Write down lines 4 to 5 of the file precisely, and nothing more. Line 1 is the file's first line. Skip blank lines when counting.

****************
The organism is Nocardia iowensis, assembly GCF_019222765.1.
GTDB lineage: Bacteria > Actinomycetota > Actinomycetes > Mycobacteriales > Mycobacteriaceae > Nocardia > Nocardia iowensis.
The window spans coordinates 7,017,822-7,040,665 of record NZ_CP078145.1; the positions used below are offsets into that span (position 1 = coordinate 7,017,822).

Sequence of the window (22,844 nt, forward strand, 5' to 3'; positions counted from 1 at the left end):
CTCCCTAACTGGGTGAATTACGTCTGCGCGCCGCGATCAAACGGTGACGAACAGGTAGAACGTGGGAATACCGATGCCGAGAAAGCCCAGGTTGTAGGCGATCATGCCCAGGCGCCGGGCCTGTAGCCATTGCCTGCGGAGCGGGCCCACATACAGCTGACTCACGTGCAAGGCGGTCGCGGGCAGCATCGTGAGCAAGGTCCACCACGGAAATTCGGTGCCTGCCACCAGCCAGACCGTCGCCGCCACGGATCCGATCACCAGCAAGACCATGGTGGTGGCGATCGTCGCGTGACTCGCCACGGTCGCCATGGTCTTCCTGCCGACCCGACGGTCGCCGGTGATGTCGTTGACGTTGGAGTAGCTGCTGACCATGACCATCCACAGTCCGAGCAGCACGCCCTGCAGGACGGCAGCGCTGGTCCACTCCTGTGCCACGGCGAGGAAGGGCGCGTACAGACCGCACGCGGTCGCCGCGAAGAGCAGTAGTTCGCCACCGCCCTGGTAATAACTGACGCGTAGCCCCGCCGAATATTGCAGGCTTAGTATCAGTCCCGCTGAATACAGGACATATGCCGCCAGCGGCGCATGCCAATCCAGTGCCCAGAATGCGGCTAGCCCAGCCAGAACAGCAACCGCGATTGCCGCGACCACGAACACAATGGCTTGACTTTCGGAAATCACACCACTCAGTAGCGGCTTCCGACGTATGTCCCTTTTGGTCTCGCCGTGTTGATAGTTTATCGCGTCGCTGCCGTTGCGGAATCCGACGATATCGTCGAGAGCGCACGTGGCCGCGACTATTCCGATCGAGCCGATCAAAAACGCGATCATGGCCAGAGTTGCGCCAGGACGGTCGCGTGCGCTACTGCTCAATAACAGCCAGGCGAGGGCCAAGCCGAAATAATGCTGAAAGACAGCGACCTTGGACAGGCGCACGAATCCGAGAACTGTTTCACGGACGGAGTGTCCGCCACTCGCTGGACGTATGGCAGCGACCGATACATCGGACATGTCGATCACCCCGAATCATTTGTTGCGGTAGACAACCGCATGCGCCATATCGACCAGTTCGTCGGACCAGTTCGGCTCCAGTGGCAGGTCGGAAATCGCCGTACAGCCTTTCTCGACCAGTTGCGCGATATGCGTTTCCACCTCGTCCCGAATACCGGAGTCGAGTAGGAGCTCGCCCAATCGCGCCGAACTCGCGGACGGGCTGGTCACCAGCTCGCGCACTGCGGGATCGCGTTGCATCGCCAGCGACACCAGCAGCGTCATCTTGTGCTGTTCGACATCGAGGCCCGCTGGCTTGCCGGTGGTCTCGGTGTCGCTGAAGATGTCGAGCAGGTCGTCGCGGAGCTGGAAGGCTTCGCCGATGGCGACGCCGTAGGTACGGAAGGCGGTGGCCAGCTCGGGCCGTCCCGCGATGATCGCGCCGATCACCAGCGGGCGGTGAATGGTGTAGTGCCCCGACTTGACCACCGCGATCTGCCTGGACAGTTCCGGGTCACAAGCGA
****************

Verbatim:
Sequence of the window (22,844 nt, forward strand, 5' to 3'; positions counted from 1 at the left end):
CTCCCTAACTGGGTGAATTACGTCTGCGCGCCGCGATCAAACGGTGACGAACAGGTAGAACGTGGGAATACCGATGCCGAGAAAGCCCAGGTTGTAGGCGATCATGCCCAGGCGCCGGGCCTGTAGCCATTGCCTGCGGAGCGGGCCCACATACAGCTGACTCACGTGCAAGGCGGTCGCGGGCAGCATCGTGAGCAAGGTCCACCACGGAAATTCGGTGCCTGCCACCAGCCAGACCGTCGCCGCCACGGATCCGATCACCAGCAAGACCATGGTGGTGGCGATCGTCGCGTGACTCGCCACGGTCGCCATGGTCTTCCTGCCGACCCGACGGTCGCCGGTGATGTCGTTGACGTTGGAGTAGCTGCTGACCATGACCATCCACAGTCCGAGCAGCACGCCCTGCAGGACGGCAGCGCTGGTCCACTCCTGTGCCACGGCGAGGAAGGGCGCGTACAGACCGCACGCGGTCGCCGCGAAGAGCAGTAGTTCGCCACCGCCCTGGTAATAACTGACGCGTAGCCCCGCCGAATATTGCAGGCTTAGTATCAGTCCCGCTGAATACAGGACATATGCCGCCAGCGGCGCATGCCAATCCAGTGCCCAGAATGCGGCTAGCCCAGCCAGAACAGCAACCGCGATTGCCGCGACCACGAACACAATGGCTTGACTTTCGGAAATCACACCACTCAGTAGCGGCTTCCGACGTATGTCCCTTTTGGTCTCGCCGTGTTGATAGTTTATCGCGTCGCTGCCGTTGCGGAATCCGACGATATCGTCGAGAGCGCACGTGGCCGCGACTATTCCGATCGAGCCGATCAAAAACGCGATCATGGCCAGAGTTGCGCCAGGACGGTCGCGTGCGCTACTGCTCAATAACAGCCAGGCGAGGGCCAAGCCGAAATAATGCTGAAAGACAGCGACCTTGGACAGGCGCACGAATCCGAGAACTGTTTCACGGACGGAGTGTCCGCCACTCGCTGGACGTATGGCAGCGACCGATACATCGGACATGTCGATCACCCCGAATCATTTGTTGCGGTAGACAACCGCATGCGCCATATCGACCAGTTCGTCGGACCAGTTCGGCTCCAGTGGCAGGTCGGAAATCGCCGTACAGCCTTTCTCGACCAGTTGCGCGATATGCGTTTCCACCTCGTCCCGAATACCGGAGTCGAGTAGGAGCTCGCCCAATCGCGCCGAACTCGCGGACGGGCTGGTCACCAGCTCGCGCACTGCGGGATCGCGTTGCATCGCCAGCGACACCAGCAGCGTCATCTTGTGCTGTTCGACATCGAGGCCCGCTGGCTTGCCGGTGGTCTCGGTGTCGCTGAAGATGTCGAGCAGGTCGTCGCGGAGCTGGAAGGCTTCGCCGATGGCGACGCCGTAGGTACGGAAGGCGGTGGCCAGCTCGGGCCGTCCCGCGATGATCGCGCCGATCACCAGCGGGCGGTGAATGGTGTAGTGCCCCGACTTGACCACCGCGATCTGCCTGGACAGTTCCGGGTCACAAGCGA